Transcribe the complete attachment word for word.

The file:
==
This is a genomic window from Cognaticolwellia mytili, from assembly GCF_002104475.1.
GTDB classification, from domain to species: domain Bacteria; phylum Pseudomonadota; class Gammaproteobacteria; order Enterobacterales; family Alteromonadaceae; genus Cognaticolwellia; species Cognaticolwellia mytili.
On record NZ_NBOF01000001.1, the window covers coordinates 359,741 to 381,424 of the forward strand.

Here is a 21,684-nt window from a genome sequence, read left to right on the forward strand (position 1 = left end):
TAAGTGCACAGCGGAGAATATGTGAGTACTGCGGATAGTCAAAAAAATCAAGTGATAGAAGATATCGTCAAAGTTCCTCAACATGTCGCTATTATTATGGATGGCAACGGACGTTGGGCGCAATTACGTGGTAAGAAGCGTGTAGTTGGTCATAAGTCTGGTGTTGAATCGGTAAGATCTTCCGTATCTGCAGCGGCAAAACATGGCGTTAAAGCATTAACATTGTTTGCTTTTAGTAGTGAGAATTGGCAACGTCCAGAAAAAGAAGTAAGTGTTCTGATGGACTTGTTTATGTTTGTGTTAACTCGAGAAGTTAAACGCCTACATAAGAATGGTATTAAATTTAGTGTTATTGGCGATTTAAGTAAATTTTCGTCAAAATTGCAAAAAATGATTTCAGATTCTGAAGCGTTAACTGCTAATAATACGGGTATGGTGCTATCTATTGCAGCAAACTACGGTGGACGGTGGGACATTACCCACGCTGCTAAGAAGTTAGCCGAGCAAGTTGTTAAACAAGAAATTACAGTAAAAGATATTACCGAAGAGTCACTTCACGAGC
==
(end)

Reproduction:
This is a genomic window from Cognaticolwellia mytili, from assembly GCF_002104475.1.
GTDB classification, from domain to species: domain Bacteria; phylum Pseudomonadota; class Gammaproteobacteria; order Enterobacterales; family Alteromonadaceae; genus Cognaticolwellia; species Cognaticolwellia mytili.
On record NZ_NBOF01000001.1, the window covers coordinates 359,741 to 381,424 of the forward strand.

Here is a 21,684-nt window from a genome sequence, read left to right on the forward strand (position 1 = left end):
TAAGTGCACAGCGGAGAATATGTGAGTACTGCGGATAGTCAAAAAAATCAAGTGATAGAAGATATCGTCAAAGTTCCTCAACATGTCGCTATTATTATGGATGGCAACGGACGTTGGGCGCAATTACGTGGTAAGAAGCGTGTAGTTGGTCATAAGTCTGGTGTTGAATCGGTAAGATCTTCCGTATCTGCAGCGGCAAAACATGGCGTTAAAGCATTAACATTGTTTGCTTTTAGTAGTGAGAATTGGCAACGTCCAGAAAAAGAAGTAAGTGTTCTGATGGACTTGTTTATGTTTGTGTTAACTCGAGAAGTTAAACGCCTACATAAGAATGGTATTAAATTTAGTGTTATTGGCGATTTAAGTAAATTTTCGTCAAAATTGCAAAAAATGATTTCAGATTCTGAAGCGTTAACTGCTAATAATACGGGTATGGTGCTATCTATTGCAGCAAACTACGGTGGACGGTGGGACATTACCCACGCTGCTAAGAAGTTAGCCGAGCAAGTTGTTAAACAAGAAATTACAGTAAAAGATATTACCGAAGAGTCACTTCACGAGC